There’s a strong dose of physician heal thyself in Chronic, Michel Franco’s third feature. Tim Roth’s nurse may be supremely efficient when dealing with terminally ill patients, but he fails utterly to exist outside his work. Unwilling to face past trauma, he instead sinks himself into the lives of those he cares for in this bleak drama. Careful and confident, the plight of the seriously ill is handled with stark authenticity. It’s the main character who doesn’t quite fit the piece, proving so difficult to handle it eventually collapses into a horribly rushed ending.
Tim Roth is David, a dedicated carer with an empty personal life. In the company of the sick, he’s attentive, considerate and relaxed. When he steps out the door at the end of the day, he lapses into an awkwardly introverted loner, a man for whom jogging and driving appear to account for the majority of his time. It becomes painfully obvious that he needs his patients every bit as much as they need him. Without ever crossing the line, he becomes unhealthily close. When one dies, he hits a bar telling people she was his wife. When he begins caring for elderly architect John (Michael Cristofer), he visits one of his houses and tell the owner he’s John’s brother.
Franco directs with meticulous honesty. Often he simply places the camera for the duration of a partially framed scene, allowing all the action to play out. A considerable amount of time is spent watching David cleaning patients, re-arranging bedding, feeding them and conducting basic exercises. Outside, it usually just follows him about as he lives his empty life.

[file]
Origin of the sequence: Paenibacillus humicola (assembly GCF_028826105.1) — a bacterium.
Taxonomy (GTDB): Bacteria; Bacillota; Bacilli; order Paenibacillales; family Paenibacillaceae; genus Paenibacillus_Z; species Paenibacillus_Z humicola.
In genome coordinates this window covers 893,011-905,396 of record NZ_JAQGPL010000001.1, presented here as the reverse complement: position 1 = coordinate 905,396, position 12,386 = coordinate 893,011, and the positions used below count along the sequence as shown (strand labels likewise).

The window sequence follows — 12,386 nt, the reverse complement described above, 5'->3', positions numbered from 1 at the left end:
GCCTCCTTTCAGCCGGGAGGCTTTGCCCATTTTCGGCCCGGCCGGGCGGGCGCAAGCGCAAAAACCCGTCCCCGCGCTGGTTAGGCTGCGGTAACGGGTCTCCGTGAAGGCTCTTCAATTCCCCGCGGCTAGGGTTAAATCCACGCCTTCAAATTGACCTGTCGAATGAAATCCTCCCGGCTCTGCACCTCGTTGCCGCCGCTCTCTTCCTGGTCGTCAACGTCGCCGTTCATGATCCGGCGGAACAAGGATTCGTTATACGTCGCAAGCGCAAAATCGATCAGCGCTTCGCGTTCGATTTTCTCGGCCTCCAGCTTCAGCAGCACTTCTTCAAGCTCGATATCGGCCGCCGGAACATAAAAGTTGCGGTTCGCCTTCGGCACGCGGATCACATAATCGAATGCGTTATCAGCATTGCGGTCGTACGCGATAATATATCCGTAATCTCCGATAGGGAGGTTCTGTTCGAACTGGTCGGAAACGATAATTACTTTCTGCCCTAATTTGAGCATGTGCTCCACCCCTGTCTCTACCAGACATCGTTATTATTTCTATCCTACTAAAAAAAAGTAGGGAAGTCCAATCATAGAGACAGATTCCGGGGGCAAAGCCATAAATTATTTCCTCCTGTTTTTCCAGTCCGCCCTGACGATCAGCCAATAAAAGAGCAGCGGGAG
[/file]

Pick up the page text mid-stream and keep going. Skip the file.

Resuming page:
Narrative at the start is non-existent. It’s almost a fly-on-the-wall documentary. Gently, Franco introduces a hint of understanding. Little aspersions are cast about David’s past. He keeps following one young woman (Sarah Sutherland) on Facebook, eventually plucking up the courage to face her. Oddly, David seems most complete when incomplete. Roth’s almost blank-faced expression keeps his secrets enigmatically close. As they get revealed via interaction with relatives, the naturalistic style Franco nurtures starts to buckle.
Chronic suffers when it attempts to blend acute character observations and stark footage of life for the terminally ill with a more conventional mystery. Little sub-plots are dropped in unnecessarily, particularly one involving a sexual harassment suit that acts to shift David around and demonstrate his growing dependency. Unsurprisingly, this confused approach co-exists uncomfortably, forcing poor compromises. Observational scenes start to drag, dramatic ones lack weight. The worst example is a ridiculously sudden ending that reeks of laziness. It’s the complete opposite of everything that’s gone before.
Franco has made half a good film, riffing off terrific work from Roth. Almost losing his nerve along the way, he then runs his own ship unnecessarily onto the rocks, unable to get back out to sea again.
Director: Michel Franco
Writer: Michel Franco
Stars: Tim Roth, Bitsie Tulloch, Claire van der Boom
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